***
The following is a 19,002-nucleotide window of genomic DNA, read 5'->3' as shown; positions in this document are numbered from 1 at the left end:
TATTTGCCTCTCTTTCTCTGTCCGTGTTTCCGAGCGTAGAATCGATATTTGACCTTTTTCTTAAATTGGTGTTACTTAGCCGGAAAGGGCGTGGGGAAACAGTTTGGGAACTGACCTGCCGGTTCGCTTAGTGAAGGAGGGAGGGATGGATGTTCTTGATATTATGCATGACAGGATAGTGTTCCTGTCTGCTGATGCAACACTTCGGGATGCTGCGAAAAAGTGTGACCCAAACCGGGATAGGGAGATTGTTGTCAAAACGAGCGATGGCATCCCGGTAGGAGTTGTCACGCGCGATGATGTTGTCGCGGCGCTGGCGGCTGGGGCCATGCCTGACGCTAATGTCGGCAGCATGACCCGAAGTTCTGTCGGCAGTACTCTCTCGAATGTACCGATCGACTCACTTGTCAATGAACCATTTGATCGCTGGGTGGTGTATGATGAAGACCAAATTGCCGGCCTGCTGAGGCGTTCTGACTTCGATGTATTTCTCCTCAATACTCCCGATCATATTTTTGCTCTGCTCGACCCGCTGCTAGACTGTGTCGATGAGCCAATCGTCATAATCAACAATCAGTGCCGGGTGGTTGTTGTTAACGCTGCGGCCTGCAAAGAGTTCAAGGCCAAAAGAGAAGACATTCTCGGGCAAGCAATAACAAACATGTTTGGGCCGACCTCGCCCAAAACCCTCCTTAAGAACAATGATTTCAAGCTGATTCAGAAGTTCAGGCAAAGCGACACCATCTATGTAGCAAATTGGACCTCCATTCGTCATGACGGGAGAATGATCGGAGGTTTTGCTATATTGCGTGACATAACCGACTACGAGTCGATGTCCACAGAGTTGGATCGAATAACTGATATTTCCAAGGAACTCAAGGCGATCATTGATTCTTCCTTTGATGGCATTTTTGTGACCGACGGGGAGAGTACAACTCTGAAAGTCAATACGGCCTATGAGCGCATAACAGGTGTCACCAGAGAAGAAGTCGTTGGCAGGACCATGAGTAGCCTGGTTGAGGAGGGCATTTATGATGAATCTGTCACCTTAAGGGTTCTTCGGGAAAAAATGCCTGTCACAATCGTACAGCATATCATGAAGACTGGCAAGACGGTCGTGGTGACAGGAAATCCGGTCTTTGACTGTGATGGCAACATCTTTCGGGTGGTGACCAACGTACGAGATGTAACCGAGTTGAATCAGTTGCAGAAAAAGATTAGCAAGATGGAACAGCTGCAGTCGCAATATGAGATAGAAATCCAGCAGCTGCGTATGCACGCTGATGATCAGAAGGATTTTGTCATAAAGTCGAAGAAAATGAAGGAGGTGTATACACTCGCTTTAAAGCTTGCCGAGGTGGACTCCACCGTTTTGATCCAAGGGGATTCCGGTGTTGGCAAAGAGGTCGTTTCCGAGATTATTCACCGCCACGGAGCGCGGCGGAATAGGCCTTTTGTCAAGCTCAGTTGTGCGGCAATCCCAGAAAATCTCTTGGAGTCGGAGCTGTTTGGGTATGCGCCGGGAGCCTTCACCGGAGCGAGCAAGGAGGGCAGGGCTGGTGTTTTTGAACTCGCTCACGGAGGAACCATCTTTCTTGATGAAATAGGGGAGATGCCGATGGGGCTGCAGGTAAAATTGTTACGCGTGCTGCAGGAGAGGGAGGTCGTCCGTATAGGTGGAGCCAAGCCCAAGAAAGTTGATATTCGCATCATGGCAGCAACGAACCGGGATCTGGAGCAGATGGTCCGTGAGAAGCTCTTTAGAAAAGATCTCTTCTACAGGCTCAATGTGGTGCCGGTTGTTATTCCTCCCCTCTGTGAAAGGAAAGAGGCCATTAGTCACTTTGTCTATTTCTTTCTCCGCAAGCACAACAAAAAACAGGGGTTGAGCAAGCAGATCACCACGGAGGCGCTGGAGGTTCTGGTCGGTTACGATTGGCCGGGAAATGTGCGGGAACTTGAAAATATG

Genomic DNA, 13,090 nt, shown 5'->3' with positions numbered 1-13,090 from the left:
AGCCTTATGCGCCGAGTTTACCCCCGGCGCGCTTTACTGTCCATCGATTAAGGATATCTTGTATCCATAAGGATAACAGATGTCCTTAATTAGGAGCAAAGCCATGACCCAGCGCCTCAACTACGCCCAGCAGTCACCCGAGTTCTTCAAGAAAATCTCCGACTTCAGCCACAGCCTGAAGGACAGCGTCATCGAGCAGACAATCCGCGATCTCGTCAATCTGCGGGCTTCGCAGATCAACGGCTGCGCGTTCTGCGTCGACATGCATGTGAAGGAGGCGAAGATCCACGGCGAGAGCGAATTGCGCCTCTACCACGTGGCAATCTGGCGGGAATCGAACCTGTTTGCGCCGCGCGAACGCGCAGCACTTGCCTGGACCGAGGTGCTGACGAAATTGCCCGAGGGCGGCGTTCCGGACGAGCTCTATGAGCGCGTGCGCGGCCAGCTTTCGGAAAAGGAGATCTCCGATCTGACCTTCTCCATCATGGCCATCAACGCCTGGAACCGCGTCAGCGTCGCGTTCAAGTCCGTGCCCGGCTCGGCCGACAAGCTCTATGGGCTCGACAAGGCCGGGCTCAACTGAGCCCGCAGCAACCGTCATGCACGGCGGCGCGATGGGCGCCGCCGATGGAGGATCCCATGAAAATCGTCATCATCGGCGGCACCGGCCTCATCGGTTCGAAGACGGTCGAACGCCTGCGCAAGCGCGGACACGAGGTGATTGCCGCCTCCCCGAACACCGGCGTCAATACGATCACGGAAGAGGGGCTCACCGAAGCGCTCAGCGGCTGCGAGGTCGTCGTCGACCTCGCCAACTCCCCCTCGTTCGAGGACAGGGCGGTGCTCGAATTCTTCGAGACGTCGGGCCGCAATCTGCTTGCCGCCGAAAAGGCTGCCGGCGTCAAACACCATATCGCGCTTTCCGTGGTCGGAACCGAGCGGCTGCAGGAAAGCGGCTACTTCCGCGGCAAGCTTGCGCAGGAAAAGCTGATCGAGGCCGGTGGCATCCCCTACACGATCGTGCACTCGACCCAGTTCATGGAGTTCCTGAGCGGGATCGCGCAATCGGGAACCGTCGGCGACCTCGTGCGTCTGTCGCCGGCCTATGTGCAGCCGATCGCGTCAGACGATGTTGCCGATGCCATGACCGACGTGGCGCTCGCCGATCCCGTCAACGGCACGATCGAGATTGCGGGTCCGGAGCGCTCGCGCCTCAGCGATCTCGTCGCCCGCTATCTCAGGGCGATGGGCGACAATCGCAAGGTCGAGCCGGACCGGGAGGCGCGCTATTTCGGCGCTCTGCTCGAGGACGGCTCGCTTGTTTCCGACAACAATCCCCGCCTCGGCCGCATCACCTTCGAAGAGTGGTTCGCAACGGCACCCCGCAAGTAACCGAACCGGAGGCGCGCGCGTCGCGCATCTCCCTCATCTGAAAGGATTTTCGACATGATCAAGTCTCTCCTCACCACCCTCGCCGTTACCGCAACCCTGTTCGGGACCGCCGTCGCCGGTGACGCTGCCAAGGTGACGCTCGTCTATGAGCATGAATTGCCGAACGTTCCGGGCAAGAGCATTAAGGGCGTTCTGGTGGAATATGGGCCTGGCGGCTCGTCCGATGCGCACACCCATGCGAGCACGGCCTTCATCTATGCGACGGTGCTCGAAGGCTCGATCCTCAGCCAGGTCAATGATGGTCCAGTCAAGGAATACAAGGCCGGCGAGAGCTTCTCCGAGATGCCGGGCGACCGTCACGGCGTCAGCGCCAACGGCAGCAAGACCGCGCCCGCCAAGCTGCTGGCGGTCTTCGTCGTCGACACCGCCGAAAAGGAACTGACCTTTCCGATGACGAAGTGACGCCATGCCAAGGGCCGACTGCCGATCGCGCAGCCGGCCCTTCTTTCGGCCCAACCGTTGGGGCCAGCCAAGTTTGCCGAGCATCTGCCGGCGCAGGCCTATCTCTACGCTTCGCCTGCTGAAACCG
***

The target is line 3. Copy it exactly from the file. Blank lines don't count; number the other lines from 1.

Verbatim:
Genomic DNA, 13,090 nt, shown 5'->3' with positions numbered 1-13,090 from the left: